In January 2018, Mississippi charged Latice Fisher with murder for the death of her newborn the year before. The Washington Post reported that when paramedics arrived at her home, they found “a baby in the toilet, lifeless and blue, the umbilical cord still attached.” The baby was pronounced dead at the hospital. Fisher initially said she didn’t know she was pregnant, but later admitted that she had been aware of the pregnancy for at least a month. She also admitted to conducting internet searches for how to have a miscarriage.
Fisher reportedly “voluntarily surrendered” her iPhone to police. Court records show her phone’s “memory and data were then downloaded, including but not limited to Fisher’s past internet activity.” While reviewing that data, investigators learned that Fisher had researched “buy abortion pills, mifeprisone [sic] online, misoprostol online,” and “buy Misoprostol Abortion Pill Online.” Fisher had also “apparently purchased misoprostol immediately subsequent to these searches.” Another court document suggests police also searched her husband’s phone.
While there is no evidence that Fisher took the pills, prosecutors used her digital data to argue that she intended to abort her pregnancy. The murder charge was eventually dismissed.
Technology companies may not have many options for handling search warrants from the police, even when the investigations relate to abortion. But companies do get to decide how much digital data they collect about people and for how long they store the information. They also get to decide whether to offer end-to-end encryption, which would give people increased privacy for all of their messages. Following Russia’s invasion of Ukraine last year, Meta announced it’s making encrypted one-to-one chats in Instagram available to adults in the two countries. And while Elon Musk said Twitter should end-to-end encrypt direct messages prior to acquiring the company, it’s unclear if this will actually happen.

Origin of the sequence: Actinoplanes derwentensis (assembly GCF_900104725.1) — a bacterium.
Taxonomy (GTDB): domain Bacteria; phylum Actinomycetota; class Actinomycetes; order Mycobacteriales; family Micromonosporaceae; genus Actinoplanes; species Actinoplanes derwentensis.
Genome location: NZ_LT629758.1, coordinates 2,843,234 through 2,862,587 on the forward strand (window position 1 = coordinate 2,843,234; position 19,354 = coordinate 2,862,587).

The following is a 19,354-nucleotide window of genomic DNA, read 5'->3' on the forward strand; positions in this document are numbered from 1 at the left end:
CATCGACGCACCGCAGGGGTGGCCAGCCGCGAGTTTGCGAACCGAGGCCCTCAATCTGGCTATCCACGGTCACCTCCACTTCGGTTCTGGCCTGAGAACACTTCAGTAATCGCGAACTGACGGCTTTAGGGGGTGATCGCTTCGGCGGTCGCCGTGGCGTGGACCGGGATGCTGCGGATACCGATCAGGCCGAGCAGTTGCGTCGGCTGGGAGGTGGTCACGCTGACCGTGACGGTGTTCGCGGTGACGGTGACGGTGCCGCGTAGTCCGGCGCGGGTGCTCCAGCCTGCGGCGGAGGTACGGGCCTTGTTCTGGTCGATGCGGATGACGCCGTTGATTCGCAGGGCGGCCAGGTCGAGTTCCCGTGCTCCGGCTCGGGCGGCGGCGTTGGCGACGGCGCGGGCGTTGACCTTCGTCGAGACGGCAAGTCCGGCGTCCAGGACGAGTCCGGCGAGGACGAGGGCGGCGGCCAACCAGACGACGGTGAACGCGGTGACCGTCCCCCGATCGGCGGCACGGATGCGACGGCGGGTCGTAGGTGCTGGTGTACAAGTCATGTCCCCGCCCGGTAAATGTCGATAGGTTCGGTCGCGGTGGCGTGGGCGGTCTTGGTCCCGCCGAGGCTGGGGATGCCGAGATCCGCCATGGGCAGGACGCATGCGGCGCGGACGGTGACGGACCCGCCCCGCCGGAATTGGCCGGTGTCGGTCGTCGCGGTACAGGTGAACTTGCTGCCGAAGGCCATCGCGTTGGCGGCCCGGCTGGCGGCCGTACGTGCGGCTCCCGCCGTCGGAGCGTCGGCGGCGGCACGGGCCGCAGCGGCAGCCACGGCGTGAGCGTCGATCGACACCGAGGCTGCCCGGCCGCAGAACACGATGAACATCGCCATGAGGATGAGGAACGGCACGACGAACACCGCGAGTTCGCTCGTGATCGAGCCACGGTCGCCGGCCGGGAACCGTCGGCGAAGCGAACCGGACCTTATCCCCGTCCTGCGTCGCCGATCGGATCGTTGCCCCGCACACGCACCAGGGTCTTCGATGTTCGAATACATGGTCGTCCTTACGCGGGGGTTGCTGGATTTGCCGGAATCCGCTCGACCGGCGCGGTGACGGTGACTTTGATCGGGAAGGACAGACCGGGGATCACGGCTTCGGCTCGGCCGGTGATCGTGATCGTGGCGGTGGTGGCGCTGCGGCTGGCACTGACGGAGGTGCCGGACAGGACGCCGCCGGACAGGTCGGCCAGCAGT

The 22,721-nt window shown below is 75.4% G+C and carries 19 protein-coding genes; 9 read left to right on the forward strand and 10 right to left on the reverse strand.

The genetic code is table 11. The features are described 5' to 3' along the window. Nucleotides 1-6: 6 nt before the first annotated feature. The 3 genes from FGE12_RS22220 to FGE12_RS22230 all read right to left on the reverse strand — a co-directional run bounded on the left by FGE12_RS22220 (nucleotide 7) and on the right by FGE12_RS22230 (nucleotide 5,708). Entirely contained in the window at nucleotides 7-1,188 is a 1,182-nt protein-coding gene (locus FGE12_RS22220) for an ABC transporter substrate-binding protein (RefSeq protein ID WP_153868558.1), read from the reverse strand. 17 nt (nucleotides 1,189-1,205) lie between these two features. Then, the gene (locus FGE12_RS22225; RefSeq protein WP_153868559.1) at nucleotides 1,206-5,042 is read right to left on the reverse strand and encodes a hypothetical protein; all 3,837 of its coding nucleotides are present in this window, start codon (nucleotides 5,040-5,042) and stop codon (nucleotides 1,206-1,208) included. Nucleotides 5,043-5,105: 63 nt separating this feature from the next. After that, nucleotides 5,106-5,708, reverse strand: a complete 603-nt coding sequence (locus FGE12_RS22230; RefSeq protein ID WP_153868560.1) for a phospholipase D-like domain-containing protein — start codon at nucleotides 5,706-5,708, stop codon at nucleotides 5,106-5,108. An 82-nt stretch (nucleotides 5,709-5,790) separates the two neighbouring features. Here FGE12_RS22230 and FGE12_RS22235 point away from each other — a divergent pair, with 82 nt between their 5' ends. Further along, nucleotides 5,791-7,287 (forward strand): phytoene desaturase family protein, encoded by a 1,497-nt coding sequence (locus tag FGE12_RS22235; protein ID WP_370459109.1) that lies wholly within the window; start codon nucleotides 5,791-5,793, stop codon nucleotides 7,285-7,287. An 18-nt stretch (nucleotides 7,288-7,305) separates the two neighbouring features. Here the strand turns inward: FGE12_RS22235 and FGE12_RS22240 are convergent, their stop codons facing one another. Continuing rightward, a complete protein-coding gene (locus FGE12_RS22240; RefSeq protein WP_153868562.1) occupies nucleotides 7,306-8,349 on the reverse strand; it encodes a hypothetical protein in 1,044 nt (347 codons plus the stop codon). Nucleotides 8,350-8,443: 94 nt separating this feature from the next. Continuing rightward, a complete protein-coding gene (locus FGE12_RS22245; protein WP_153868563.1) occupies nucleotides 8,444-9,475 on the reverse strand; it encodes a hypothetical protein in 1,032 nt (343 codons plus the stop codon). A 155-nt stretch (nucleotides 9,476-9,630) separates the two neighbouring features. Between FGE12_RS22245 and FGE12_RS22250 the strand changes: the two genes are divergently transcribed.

Last year, reporters found that Facebook and anti-abortion clinics collect sensitive information on would-be patients. The Markup also reported that Hey Jane, an online abortion pill provider, employed a series of online trackers that follow users across the internet — until the journalists reached out about the practice. More recently, ProPublica found nine pharmacies selling abortion pills also sharing sensitive data with Google and other third-parties. All nine were recommended by Plan C, which provides information about how to get abortion pills by mail. None responded to ProPublica’s request for comment.